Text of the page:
The harsh reality of life since then has regrettably changed everything i remembered of that day. … Of that time. Everything I knew about life. … was a lie.
I watched ‘Turning Point: 9/11 And The War On Terror’ , be the new documentary series on Netflix. Although I suspect much of it is probably tailored more towards the mainstream narrative, being Netflix and all. Though it was still very enlightening to see how that Biden has recently pulled troops from Afghanistan and the takeover by the Taliban has begun.
Now I see more of what’s probably happening, or what did happen, and, well, maybe what could happen…I think…and all I can think now is I wish I only knew life in the things as I remember them. Through the naive eyes of a time of innocence. As a young American girl with hopes for her future and her family’s future. Haplessly working for the weekend and partying when the Tampa Bay Bucs made it to the Superbowl.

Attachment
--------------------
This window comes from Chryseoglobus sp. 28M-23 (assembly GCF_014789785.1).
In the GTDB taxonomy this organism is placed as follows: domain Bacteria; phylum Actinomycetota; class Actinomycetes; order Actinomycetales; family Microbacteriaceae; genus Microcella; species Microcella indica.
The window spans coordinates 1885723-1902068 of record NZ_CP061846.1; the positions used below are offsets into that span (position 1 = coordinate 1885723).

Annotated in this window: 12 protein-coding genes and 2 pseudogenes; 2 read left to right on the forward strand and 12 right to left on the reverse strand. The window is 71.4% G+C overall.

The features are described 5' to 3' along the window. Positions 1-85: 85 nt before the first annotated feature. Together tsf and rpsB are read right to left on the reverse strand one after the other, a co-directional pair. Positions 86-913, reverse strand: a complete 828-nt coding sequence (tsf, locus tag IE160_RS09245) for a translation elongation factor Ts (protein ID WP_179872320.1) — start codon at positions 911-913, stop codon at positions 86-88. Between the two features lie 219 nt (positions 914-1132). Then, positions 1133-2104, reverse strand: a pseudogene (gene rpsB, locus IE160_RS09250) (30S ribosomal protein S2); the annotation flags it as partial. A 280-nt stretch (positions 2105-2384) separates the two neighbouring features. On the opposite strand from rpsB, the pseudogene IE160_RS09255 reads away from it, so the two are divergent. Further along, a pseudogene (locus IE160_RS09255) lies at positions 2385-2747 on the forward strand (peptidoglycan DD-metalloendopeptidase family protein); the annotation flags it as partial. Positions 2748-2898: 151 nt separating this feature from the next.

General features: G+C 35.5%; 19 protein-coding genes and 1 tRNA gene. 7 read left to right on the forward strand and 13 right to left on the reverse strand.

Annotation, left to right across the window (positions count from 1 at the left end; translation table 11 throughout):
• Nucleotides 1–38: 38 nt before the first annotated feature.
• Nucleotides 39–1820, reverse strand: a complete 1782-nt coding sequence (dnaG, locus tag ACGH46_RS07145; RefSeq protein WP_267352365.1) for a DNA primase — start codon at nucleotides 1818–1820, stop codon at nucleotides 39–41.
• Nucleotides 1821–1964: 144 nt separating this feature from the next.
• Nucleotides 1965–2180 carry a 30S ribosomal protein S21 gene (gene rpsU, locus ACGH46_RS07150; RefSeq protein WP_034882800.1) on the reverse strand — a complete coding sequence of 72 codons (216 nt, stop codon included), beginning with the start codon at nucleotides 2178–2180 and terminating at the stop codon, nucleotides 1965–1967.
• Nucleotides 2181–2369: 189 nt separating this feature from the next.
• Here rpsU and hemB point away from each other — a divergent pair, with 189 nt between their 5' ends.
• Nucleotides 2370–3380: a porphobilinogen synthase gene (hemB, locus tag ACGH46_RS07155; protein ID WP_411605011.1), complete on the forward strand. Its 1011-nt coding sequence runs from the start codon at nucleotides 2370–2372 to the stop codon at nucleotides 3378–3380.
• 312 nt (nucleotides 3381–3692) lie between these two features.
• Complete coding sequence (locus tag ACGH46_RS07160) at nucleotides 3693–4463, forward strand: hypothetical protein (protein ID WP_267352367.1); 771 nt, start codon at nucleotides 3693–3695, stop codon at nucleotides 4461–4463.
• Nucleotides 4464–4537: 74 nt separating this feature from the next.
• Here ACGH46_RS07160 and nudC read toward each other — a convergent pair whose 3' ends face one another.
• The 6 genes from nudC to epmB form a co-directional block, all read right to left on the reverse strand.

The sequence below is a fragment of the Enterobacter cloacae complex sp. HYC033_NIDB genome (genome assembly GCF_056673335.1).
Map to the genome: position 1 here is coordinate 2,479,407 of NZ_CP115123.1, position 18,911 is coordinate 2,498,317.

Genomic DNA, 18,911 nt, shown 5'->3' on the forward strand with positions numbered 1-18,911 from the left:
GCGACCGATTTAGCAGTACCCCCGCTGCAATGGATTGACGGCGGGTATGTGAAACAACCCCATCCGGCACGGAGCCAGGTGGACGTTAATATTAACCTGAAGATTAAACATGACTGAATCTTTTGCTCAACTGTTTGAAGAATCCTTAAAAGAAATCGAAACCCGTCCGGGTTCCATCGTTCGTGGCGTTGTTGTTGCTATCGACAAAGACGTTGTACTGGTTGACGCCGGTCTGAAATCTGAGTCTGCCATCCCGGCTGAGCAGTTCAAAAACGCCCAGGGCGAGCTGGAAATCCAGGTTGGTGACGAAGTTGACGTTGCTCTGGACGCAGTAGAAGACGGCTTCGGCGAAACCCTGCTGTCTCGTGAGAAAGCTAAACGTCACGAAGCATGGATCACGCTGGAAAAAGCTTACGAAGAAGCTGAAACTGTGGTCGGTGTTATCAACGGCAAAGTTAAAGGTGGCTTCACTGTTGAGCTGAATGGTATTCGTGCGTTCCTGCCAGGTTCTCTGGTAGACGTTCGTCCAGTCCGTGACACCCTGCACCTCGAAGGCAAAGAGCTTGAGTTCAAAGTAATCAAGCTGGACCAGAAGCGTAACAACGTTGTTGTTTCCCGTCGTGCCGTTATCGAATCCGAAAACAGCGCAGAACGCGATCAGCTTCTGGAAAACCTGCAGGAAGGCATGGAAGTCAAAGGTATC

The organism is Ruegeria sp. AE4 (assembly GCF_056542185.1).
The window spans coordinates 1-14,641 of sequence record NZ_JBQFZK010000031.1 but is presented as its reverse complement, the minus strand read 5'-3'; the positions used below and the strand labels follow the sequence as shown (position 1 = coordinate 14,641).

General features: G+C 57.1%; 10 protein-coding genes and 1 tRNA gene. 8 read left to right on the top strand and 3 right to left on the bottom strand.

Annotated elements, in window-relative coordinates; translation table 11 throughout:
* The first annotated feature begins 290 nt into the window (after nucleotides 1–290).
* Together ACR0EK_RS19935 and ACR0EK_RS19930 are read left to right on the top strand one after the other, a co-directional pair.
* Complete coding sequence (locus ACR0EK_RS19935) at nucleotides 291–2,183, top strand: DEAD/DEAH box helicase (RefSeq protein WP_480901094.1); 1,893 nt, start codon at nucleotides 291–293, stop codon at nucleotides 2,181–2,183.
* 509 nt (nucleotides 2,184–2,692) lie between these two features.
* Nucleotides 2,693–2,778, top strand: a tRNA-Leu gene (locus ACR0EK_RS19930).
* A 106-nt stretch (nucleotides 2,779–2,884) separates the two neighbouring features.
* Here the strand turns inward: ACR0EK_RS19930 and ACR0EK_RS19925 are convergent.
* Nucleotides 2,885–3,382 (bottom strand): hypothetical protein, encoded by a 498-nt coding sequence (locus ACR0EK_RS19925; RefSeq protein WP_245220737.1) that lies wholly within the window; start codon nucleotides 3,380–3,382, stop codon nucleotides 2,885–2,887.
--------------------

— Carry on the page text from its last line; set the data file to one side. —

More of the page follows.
I remember a time before all the big tech owned and controlled everything and the spying eyes of the internet and the shadow government were not okay but unstoppable so nobody tried. I remember a time before the political agendas became so ridiculously far to the left and to the right. Basically, far from anything true or on our side, or even reasonable. Before the three ring circus it is today. I remember when journalism required a college degree not just a smartphone and opinions.
A time when kids were kids and parents didn’t have to worry about masks and pandemics and vaccinations and more, I remember believing in things, in life. In lies.
Before the Patriot Act took our freedoms quietly out from under our noses without us even noticing, I remember the feeling of feeling safe. Of feeling content and looking forward to Friday, dreading Monday.
I remember being proud to be an American on that day September 11,2001, that day that changed me, it changed everything.